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Drivesafe’s Inaugural Scholarship Winner Has Been Chosen

Pictured left to right: Christine Lenick (owner), Kelly Powers (scholarship recipient), and Ben Baron (owner)

All of us at DriveSafe Driving Schools are excited to announce that we’ve selected the winner of our inaugural scholarship essay competition!

For over three decades, our Colorado driving school has been committed to helping students develop lifelong skills that will assist them in accomplishing their goals. One of our biggest areas of focus is helping students learn the art of safe decision-making, and the skills we teach can easily apply to the road as well as other important areas of life.

Being educators ourselves, we see the intrinsic value of higher education, which is why we created our very own DriveSafe Scholarship Program.

Offering $1500 for the winner to use toward education expenses, we asked students around the country to write a 500-650 word essay on the importance of safe decision-making and how it applies to driving as well as life in general. We received 427 submissions, and we were truly blown away by some of the insights these determined students showcased.

While there was no shortage of amazing essays, one writer in particular stood out.

We are proud to announce that Kelly Powers, a senior from Conifer High School, is the winner of our first scholarship competition! This talented student’s essay was perfectly in line with the prompt, and his unique perspective allowed him to create something engaging and thoughtful.

Kelly plans to attend school in Scotland in the fall and study business management. We are fully confident that he has a bright future ahead of him, and we are happy we get to play a role in helping him pursue his ambitions.

His excellent essay is printed below:

Winning DriveSafe Scholarship Essay by Kelly Powers

Bedlam. That’s what it was. We must’ve circumnavigated the roundabout in Rome about 10 times, before my mother shouted, “Now! Go!”, and my Dad went. Across 6 lanes of crazed Cinquecento and Vespa drivers, we shot towards, what we hoped, was our exit. My sister and I sat silently in the back seat. We crossed our fingers and closed our eyes. 

That was 9 years ago. Obviously, we all survived to tell the tale. That scene, however, came to mind as I was pondering this essay. The timing my mother made on behalf of us all, and the split second actions my dad must’ve taken to get us across that chaos to safety, all amounted to decision making. Perhaps not all of the safest decisions ever but really, we might still be on that roundabout if they hadn’t made a move.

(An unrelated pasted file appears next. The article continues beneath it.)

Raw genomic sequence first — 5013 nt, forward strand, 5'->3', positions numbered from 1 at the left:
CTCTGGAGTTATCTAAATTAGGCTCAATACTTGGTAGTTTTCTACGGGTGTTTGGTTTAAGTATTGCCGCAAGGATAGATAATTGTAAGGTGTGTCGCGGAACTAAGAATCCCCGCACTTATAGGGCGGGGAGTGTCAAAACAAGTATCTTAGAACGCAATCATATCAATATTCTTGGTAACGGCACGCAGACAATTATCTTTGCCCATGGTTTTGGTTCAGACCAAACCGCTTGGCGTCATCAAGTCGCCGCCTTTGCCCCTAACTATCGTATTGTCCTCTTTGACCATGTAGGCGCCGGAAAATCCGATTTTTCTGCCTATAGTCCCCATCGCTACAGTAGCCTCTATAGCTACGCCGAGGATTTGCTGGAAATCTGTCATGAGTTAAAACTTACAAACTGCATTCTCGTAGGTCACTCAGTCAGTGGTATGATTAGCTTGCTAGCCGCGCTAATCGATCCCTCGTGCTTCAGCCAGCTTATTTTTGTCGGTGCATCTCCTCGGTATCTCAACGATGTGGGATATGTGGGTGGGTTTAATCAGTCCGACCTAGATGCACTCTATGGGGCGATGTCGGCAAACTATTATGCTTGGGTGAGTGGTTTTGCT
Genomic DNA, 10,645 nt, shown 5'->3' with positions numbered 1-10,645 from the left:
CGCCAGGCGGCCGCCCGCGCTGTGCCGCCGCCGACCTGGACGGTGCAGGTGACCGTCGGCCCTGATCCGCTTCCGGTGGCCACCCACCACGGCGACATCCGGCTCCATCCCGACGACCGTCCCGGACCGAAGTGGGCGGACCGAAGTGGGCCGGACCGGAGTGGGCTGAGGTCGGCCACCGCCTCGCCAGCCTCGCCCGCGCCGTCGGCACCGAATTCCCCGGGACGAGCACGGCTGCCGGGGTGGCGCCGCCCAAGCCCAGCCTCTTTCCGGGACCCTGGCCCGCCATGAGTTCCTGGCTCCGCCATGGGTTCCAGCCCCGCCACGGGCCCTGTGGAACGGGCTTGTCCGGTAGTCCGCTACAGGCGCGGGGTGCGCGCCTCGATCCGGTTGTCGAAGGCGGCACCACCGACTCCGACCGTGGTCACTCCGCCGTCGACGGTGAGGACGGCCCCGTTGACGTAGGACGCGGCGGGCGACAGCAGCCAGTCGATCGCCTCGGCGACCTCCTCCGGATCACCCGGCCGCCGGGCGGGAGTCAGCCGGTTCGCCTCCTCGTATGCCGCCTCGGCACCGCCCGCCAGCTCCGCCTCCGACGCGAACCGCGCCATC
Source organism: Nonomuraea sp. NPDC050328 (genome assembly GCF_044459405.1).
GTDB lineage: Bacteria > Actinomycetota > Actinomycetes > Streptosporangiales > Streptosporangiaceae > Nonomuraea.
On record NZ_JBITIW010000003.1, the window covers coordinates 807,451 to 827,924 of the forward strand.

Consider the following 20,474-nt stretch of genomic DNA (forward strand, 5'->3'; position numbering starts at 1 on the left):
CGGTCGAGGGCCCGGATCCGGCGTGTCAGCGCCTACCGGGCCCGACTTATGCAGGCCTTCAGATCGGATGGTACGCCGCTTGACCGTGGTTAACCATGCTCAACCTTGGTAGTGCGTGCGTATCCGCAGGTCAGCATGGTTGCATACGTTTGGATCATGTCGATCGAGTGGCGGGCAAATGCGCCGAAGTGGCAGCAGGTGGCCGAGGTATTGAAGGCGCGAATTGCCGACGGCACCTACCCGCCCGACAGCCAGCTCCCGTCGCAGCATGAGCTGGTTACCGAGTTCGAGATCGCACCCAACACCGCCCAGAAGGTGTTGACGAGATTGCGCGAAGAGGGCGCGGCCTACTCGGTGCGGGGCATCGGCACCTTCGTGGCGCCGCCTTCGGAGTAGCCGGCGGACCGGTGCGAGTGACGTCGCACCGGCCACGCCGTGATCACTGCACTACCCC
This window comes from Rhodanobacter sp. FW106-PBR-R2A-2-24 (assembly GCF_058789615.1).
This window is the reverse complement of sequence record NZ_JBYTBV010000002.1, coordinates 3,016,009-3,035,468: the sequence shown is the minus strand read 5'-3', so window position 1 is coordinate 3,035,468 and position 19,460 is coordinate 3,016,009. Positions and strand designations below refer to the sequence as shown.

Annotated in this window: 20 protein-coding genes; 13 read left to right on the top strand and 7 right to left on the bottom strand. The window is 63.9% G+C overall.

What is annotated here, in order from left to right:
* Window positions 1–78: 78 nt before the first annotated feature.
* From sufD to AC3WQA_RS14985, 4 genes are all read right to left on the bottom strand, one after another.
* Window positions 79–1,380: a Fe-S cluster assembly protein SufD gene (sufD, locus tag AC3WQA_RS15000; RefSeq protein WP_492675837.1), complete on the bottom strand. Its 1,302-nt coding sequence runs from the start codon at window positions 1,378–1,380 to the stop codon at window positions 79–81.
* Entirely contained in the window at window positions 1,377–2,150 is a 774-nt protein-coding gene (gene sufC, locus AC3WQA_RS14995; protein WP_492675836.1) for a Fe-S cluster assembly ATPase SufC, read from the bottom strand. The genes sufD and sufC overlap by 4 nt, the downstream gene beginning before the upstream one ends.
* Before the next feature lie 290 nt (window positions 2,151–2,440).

Within my senior year, I feel like I’ve made more major decisions that ever before in my life. I spent months researching universities and degrees. Then, I researched the cities of the universities that I had selected.This brought me to researching costs of living, accomodation, scholarships and on and on. As I gathered more information, my options got narrower ( not unlike that exit in Rome!) until finally, I chose my path. Not such a terrible process, really.

Driving however, doesn’t afford us the luxury of leisurely decision making.The myriad of decisions that we have to make are mostly split second. Fortunately, most of it is rather automated and relaxed now that I’ve been driving for a few years. But that first time behind the wheel? I can still hear my mother’s voice, “check your mirrors, watch the cars ahead, check your speed, signal now, stop signalling already, slow down, speed up, check your mirrors, slow down!” Driving requires your full attention. It is a never-ending decision making process. Identify, evaluate the problem, evaluate alternatives, implement the decision. And once you’ve caught your breath, evaluate the decision! Holy cow! It’s a wonder we don’t still use horses!

As I considered the prompt of this essay, I recognised that knowledge is key with making safe driving decisions. We’re taught the way things should and should not be done. We practice for hour upon hour.Then, we are tested on our knowledge and how we make those decisions in practice. Failure to make correct decisions in driving can be catastrophic. Even fatal. 

There are influences that guide us in our driving decisions in addition to knowledge. Our own self interests have us abiding by the laws to avoid harming ourselves or others:driving within the speed limits. Priorities help us to make the right decisions based on importance: passing safely. Our values, instilled from childhood, guide us in acknowledging care and safety of other drivers and those are non-negotiable:give other drivers notice of your intentions by timely signalling. And always practice patience.

Within other decisions in life, we may not be risking our’s or others’ lives but when it comes to those major decisions, it is important to glean some knowledge before you make the leap. Once you set off on the path you’ve chosen, it might be a long road before you can find a suitable exit. That’s not to say that it won’t always be beneficial. I do believe that the journey is more valuable that simply getting to the initial destination. But, when we can take the time to give due regard to the possibilities ahead, why not? Why risk an unsafe maneuver when you can arm yourself with knowledge?

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